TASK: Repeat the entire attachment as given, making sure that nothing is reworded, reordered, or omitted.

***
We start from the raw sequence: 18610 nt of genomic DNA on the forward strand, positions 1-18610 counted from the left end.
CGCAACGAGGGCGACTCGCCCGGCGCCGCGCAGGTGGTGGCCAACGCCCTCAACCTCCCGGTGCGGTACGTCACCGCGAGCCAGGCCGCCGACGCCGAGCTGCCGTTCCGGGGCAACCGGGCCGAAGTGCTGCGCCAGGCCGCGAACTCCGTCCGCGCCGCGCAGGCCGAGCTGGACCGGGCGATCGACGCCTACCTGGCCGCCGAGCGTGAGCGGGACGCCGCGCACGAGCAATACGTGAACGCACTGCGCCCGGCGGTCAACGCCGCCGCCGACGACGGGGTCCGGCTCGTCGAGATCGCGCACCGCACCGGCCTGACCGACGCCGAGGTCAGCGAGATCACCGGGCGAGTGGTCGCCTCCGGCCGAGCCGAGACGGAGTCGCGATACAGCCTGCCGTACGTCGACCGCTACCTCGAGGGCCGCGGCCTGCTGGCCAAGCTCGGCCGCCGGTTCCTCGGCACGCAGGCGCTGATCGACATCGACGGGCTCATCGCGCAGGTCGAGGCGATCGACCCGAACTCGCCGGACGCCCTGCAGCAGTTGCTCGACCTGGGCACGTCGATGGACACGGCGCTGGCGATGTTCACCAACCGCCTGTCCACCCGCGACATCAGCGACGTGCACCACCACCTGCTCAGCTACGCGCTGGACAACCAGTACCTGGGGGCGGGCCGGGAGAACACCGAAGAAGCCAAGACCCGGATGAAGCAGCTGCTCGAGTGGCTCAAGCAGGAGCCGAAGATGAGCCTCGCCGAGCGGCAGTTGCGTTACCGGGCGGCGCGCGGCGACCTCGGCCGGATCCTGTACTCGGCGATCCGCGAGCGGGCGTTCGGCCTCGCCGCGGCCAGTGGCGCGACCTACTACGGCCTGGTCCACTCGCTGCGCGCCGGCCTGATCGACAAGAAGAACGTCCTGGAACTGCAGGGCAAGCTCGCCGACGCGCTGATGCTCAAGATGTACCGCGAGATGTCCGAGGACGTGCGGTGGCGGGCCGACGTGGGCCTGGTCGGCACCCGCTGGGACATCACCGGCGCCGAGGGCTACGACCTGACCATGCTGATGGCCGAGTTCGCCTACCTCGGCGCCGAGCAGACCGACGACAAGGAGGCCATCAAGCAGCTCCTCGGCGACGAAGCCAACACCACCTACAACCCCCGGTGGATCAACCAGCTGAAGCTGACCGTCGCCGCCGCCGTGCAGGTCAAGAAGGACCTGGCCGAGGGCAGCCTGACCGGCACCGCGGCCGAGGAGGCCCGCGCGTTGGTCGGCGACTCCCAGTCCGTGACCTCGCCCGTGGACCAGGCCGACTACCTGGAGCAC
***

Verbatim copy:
We start from the raw sequence: 18610 nt of genomic DNA on the forward strand, positions 1-18610 counted from the left end.
CGCAACGAGGGCGACTCGCCCGGCGCCGCGCAGGTGGTGGCCAACGCCCTCAACCTCCCGGTGCGGTACGTCACCGCGAGCCAGGCCGCCGACGCCGAGCTGCCGTTCCGGGGCAACCGGGCCGAAGTGCTGCGCCAGGCCGCGAACTCCGTCCGCGCCGCGCAGGCCGAGCTGGACCGGGCGATCGACGCCTACCTGGCCGCCGAGCGTGAGCGGGACGCCGCGCACGAGCAATACGTGAACGCACTGCGCCCGGCGGTCAACGCCGCCGCCGACGACGGGGTCCGGCTCGTCGAGATCGCGCACCGCACCGGCCTGACCGACGCCGAGGTCAGCGAGATCACCGGGCGAGTGGTCGCCTCCGGCCGAGCCGAGACGGAGTCGCGATACAGCCTGCCGTACGTCGACCGCTACCTCGAGGGCCGCGGCCTGCTGGCCAAGCTCGGCCGCCGGTTCCTCGGCACGCAGGCGCTGATCGACATCGACGGGCTCATCGCGCAGGTCGAGGCGATCGACCCGAACTCGCCGGACGCCCTGCAGCAGTTGCTCGACCTGGGCACGTCGATGGACACGGCGCTGGCGATGTTCACCAACCGCCTGTCCACCCGCGACATCAGCGACGTGCACCACCACCTGCTCAGCTACGCGCTGGACAACCAGTACCTGGGGGCGGGCCGGGAGAACACCGAAGAAGCCAAGACCCGGATGAAGCAGCTGCTCGAGTGGCTCAAGCAGGAGCCGAAGATGAGCCTCGCCGAGCGGCAGTTGCGTTACCGGGCGGCGCGCGGCGACCTCGGCCGGATCCTGTACTCGGCGATCCGCGAGCGGGCGTTCGGCCTCGCCGCGGCCAGTGGCGCGACCTACTACGGCCTGGTCCACTCGCTGCGCGCCGGCCTGATCGACAAGAAGAACGTCCTGGAACTGCAGGGCAAGCTCGCCGACGCGCTGATGCTCAAGATGTACCGCGAGATGTCCGAGGACGTGCGGTGGCGGGCCGACGTGGGCCTGGTCGGCACCCGCTGGGACATCACCGGCGCCGAGGGCTACGACCTGACCATGCTGATGGCCGAGTTCGCCTACCTCGGCGCCGAGCAGACCGACGACAAGGAGGCCATCAAGCAGCTCCTCGGCGACGAAGCCAACACCACCTACAACCCCCGGTGGATCAACCAGCTGAAGCTGACCGTCGCCGCCGCCGTGCAGGTCAAGAAGGACCTGGCCGAGGGCAGCCTGACCGGCACCGCGGCCGAGGAGGCCCGCGCGTTGGTCGGCGACTCCCAGTCCGTGACCTCGCCCGTGGACCAGGCCGACTACCTGGAGCAC